3. "It" (2017)
The cries that the two-part feature film “It” adaptation isn’t technically a remake of the two-part mini-series “It” adaptation have fallen on deaf ears; even the bloody format is the same. Andy Muschietti’s new version doesn’t have Tim Curry’s iconically horrifying chuckle as Pennywise, but the first half is more interested in Stephen King’s demonic clown as an insidious influence than as a scene-stealer. The story of a small-town “Loser’s Club,” comprised of adolescent outcasts who band together to conquer their fears -- as personified by Pennywise (Bill Skarsgård, absolutely terrifying) -- has been transported into the late 1980s and now takes on a truly epic quality. “It” is a superbly produced horror-thriller that doubles as a sharp and meaningful coming-of-age allegory. The follow-up, “It: Chapter Two,” can’t stick the landing, falling prey to tedious mythologizing and an over-reliance on flashbacks, but Chapter One stands perfectly well on its own, and is so frightfully effective it could be destined for classic status.
2. "Silence" (2016)
In Scorsese’s “Silence,” a failure to be Christ-like is not a failure to be Christian. That’s not necessarily the reading one gets from Masahiro Shinoda’s original film version of Shūsaku Endō’s 1966 novel about Christian persecution in Japan in the 17th century. The author was reportedly unhappy with that first adaptation, and Scorsese seems determined to explore the story in a different way. “Silence” stars Andrew Garfield and Adam Driver as Jesuit priests investigating claims that another member of their order has publicly renounced his faith under pressure from the Japanese government, who are eager to root out the western influence by any means necessary. Along the way, they too are challenged to give up their beliefs in exchange for an end to their suffering and the suffering of those they know. The film may be a tale of persecution, but it’s not a simple “us vs. them” propaganda narrative; Scorsese seems most eager to frame the story as a thoughtful treatise on the seeming impossibility of genuine faith in a world of danger, doubt and endless complications. It’s as fine and nuanced a work as any the filmmaker has ever crafted.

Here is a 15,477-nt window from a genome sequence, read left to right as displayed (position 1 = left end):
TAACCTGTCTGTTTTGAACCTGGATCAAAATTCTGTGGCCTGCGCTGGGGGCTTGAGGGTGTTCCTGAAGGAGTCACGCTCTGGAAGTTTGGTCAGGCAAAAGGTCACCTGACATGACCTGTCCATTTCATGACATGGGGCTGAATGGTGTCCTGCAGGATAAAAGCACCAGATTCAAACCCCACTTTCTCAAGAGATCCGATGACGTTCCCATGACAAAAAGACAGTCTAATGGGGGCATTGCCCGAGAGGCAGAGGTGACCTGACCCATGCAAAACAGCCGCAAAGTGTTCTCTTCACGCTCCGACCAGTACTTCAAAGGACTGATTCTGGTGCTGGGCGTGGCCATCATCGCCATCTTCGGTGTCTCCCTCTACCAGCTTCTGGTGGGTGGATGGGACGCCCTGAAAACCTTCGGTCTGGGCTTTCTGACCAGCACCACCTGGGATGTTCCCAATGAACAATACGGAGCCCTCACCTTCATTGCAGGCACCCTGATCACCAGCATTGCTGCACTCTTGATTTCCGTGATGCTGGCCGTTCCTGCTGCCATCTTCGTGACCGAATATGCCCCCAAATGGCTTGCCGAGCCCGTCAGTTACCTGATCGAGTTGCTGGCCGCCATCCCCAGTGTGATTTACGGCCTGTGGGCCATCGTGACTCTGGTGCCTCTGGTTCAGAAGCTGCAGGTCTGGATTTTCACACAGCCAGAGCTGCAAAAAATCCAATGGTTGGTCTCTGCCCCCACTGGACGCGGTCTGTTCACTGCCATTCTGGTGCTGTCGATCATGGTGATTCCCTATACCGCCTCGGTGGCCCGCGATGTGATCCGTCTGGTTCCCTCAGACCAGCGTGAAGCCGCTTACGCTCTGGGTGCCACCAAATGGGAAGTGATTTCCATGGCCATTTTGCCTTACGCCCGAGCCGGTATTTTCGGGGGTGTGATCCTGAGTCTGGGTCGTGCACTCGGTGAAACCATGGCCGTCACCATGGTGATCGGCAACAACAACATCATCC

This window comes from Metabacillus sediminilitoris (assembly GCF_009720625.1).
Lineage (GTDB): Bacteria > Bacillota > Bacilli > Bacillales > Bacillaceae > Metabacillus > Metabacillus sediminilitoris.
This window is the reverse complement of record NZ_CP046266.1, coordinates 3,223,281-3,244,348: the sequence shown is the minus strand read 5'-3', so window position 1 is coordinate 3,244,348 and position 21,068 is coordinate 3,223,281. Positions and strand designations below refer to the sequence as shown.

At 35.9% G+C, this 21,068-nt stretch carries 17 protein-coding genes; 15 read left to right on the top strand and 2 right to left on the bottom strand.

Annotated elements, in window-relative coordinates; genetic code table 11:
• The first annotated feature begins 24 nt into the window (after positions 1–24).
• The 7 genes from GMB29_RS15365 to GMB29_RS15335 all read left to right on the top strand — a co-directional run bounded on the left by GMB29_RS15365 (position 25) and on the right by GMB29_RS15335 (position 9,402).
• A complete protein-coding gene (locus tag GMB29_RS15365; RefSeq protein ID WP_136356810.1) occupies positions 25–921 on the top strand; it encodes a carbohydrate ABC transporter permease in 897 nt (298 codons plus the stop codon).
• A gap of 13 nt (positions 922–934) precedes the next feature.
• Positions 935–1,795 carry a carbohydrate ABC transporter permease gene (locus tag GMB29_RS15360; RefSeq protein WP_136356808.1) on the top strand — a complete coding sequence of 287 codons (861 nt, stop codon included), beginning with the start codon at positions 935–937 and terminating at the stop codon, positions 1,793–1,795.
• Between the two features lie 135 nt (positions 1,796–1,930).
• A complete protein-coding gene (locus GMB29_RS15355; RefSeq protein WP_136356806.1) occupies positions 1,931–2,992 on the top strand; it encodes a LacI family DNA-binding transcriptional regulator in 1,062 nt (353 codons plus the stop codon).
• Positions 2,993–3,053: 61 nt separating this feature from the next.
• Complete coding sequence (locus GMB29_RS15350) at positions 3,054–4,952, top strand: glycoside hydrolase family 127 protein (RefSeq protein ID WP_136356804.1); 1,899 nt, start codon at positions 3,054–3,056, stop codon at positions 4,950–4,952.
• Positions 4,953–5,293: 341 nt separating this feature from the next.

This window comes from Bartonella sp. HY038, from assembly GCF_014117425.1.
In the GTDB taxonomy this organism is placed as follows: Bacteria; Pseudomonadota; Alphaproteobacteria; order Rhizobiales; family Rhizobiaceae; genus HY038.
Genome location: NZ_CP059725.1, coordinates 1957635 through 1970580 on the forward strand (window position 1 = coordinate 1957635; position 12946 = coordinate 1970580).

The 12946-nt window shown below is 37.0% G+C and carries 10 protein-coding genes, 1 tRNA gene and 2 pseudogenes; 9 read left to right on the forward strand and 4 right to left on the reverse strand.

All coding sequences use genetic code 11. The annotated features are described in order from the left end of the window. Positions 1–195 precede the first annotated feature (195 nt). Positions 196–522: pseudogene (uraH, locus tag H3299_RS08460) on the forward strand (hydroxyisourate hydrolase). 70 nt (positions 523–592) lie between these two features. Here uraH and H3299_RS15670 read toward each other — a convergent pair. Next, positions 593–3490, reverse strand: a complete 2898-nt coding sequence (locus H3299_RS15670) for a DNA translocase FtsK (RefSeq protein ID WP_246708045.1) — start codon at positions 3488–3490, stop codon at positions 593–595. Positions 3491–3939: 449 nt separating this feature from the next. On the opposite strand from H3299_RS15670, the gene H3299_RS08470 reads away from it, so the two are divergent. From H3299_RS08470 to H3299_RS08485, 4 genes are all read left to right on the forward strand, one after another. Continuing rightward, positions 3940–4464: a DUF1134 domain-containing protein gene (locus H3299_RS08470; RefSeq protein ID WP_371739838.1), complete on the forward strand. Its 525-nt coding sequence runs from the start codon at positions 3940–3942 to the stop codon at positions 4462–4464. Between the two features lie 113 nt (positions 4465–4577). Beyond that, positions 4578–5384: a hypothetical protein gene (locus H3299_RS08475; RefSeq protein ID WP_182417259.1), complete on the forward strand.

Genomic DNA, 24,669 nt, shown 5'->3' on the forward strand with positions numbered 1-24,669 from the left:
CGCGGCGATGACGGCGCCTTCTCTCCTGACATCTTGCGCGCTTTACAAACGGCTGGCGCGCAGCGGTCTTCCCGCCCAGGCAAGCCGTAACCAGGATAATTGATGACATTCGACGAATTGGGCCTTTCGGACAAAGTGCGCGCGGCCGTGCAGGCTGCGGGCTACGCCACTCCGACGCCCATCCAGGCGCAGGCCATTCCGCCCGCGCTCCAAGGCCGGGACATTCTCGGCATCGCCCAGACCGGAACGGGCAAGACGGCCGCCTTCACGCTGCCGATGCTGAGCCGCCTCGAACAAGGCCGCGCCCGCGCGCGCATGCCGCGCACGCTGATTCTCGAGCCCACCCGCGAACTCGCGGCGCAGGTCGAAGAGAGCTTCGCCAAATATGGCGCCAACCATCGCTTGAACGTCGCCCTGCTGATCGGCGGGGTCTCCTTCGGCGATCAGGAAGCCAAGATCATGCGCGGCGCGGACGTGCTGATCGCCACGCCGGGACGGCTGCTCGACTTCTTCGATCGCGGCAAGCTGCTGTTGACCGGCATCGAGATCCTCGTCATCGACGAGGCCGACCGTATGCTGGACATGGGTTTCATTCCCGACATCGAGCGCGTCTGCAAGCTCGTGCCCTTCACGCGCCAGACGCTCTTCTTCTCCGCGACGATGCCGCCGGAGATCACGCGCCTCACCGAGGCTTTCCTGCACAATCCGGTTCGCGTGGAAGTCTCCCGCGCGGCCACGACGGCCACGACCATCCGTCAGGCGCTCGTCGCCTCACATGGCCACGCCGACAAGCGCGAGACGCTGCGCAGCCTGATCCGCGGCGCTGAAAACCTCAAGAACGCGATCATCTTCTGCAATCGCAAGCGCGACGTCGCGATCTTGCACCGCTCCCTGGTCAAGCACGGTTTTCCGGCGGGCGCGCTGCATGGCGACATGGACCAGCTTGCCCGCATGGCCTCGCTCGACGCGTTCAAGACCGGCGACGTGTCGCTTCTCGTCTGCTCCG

1. "Little Women" (2019)
You know what they say about not fixing what ain't broke, but Greta Gerwig’s remake of “Little Women” fixes parts of Louisa May Alcott’s original novel, and its many adaptations, that some of us didn’t even realize needed fixing. Gerwig’s adaptation changes the timeline of the story, reframing it as a story being written instead of using the authorship of “Little Women” as a climax, and in so doing allows the love affair of Amy (Florence Pugh) and Laurie (Timothée Chalamet) to play as the most important relationship. (Previous adaptations sometimes made it seem like an afterthought, or worse, creepy.) The bold and welcome changes don’t end there, but Gerwig blissfully keeps the majority of the wonderful, timeless story intact. The cast is as fine as any ever assembled -- no easy task -- and the family squabbles, the romance, the humor and the progressive themes are as radiant as ever, and arguably more intelligently presented than in any previous rendition.